These are the awesome new technologies of next-generation 4K TVs
Stephan Jukic – July 26, 2016
4K TV display and content both used to be almost entirely about the resolution itself. Those rich, dense 3840 x 2160 pixels of fine-grained detail were what most distinguished this new technology from the SD, 720p and even Full HD TVs which have been the case for decades prior to 4K. However, with pixels as the only attraction of 4K, lots of potential buyers could be left underwhelmed by the overall value proposition that this new technology had to offer, especially consumers interested in smaller televisions who had a hard time noting much difference between ultra HD and Full HD on a show room TV screen at their local Best Buy.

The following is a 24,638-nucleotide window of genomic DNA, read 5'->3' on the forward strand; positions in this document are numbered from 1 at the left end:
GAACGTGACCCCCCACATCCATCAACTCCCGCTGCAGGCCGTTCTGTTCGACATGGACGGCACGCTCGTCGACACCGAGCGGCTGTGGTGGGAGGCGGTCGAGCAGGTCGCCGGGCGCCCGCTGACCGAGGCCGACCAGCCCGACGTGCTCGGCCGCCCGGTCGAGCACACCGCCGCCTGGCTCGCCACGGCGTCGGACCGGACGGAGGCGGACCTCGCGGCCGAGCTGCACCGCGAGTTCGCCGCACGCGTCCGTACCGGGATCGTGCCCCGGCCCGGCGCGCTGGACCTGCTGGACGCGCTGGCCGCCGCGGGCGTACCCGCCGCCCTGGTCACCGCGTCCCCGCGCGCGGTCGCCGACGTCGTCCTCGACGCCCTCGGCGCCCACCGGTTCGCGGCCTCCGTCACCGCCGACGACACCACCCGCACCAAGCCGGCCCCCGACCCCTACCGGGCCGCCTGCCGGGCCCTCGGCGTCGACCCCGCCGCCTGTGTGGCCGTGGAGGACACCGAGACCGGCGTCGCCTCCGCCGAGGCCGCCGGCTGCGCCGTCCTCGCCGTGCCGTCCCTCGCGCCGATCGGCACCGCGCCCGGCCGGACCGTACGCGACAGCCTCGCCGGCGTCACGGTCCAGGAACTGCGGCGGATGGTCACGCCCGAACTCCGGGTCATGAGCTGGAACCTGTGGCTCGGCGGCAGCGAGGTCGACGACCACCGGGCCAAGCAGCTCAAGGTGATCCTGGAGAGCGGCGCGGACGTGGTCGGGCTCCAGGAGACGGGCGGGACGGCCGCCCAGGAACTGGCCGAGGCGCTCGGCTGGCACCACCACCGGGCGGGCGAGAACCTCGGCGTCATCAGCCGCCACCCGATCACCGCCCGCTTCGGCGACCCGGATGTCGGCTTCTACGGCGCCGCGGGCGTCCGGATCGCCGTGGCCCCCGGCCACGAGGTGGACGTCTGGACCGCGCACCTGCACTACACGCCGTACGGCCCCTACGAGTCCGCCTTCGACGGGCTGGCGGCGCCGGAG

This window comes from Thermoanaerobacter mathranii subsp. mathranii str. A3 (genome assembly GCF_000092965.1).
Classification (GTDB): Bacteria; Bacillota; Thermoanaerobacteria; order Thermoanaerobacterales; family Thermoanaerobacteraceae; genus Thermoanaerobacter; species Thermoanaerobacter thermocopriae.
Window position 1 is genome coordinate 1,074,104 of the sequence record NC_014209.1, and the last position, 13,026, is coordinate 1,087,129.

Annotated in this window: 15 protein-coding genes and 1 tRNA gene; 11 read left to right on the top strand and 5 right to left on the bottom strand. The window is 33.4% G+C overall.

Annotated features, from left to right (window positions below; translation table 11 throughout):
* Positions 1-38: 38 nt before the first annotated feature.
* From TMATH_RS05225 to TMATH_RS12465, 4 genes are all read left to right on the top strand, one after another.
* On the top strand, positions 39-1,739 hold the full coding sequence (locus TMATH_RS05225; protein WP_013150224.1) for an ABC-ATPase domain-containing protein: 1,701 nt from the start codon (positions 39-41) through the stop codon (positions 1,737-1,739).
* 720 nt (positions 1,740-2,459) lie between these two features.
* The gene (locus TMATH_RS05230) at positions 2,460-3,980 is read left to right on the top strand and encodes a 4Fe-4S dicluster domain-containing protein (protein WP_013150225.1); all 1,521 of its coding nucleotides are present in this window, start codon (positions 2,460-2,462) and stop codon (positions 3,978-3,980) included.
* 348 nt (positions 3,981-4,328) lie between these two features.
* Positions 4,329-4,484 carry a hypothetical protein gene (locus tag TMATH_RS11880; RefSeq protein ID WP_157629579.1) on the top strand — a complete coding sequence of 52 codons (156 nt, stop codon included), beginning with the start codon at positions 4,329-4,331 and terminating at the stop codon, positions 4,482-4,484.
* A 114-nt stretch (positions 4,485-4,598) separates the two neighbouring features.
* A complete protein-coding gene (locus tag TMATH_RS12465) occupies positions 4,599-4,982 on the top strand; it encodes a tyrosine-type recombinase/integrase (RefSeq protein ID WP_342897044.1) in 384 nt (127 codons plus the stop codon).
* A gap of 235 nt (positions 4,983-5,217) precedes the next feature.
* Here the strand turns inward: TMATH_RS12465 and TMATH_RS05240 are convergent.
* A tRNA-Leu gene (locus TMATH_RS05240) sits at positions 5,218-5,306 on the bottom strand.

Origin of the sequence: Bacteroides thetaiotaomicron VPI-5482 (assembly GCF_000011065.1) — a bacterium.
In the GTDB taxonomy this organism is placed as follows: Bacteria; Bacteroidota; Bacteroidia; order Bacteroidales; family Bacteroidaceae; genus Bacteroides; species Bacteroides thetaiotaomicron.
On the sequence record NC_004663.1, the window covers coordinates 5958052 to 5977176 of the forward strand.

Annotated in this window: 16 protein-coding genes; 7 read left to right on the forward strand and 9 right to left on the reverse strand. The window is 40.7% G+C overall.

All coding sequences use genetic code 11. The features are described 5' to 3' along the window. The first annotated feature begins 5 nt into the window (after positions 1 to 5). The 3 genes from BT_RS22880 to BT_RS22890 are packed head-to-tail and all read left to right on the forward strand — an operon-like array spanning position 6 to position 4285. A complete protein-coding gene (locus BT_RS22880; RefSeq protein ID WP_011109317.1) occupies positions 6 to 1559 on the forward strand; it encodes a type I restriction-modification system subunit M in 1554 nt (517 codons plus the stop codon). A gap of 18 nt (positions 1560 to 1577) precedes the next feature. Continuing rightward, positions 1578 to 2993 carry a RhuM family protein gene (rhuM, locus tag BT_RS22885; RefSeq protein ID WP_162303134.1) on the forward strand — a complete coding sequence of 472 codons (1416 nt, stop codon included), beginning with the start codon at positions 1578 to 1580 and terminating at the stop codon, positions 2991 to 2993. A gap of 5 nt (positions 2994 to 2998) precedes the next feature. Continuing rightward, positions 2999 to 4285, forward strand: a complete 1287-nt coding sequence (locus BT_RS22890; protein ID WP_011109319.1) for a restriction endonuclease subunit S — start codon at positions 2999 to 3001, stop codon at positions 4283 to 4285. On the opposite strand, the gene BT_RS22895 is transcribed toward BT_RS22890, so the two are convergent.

This is where the serious innovations that followed in the wake of 4K resolution itself come into serious play. Since the first UHD TVs emerged in early 2013 or even as far back as late 2012, standardization of the basic display technology and content compression for 4K ultra HD video sources were the main driving points for most manufacturers for the next couple years but now, since mid-2015 and into 2016 further innovations which have emerged to make 4K TV and 4K content about a lot more than extra pixel detail.
From HDR to Wide Color Gamut to the new connectivity specs around these further enhancements on 4K resolution itself and a pile of other fascinating technologies, there is plenty to make the newest 4K TVs on the market worth considering very carefully.
High Dynamic Range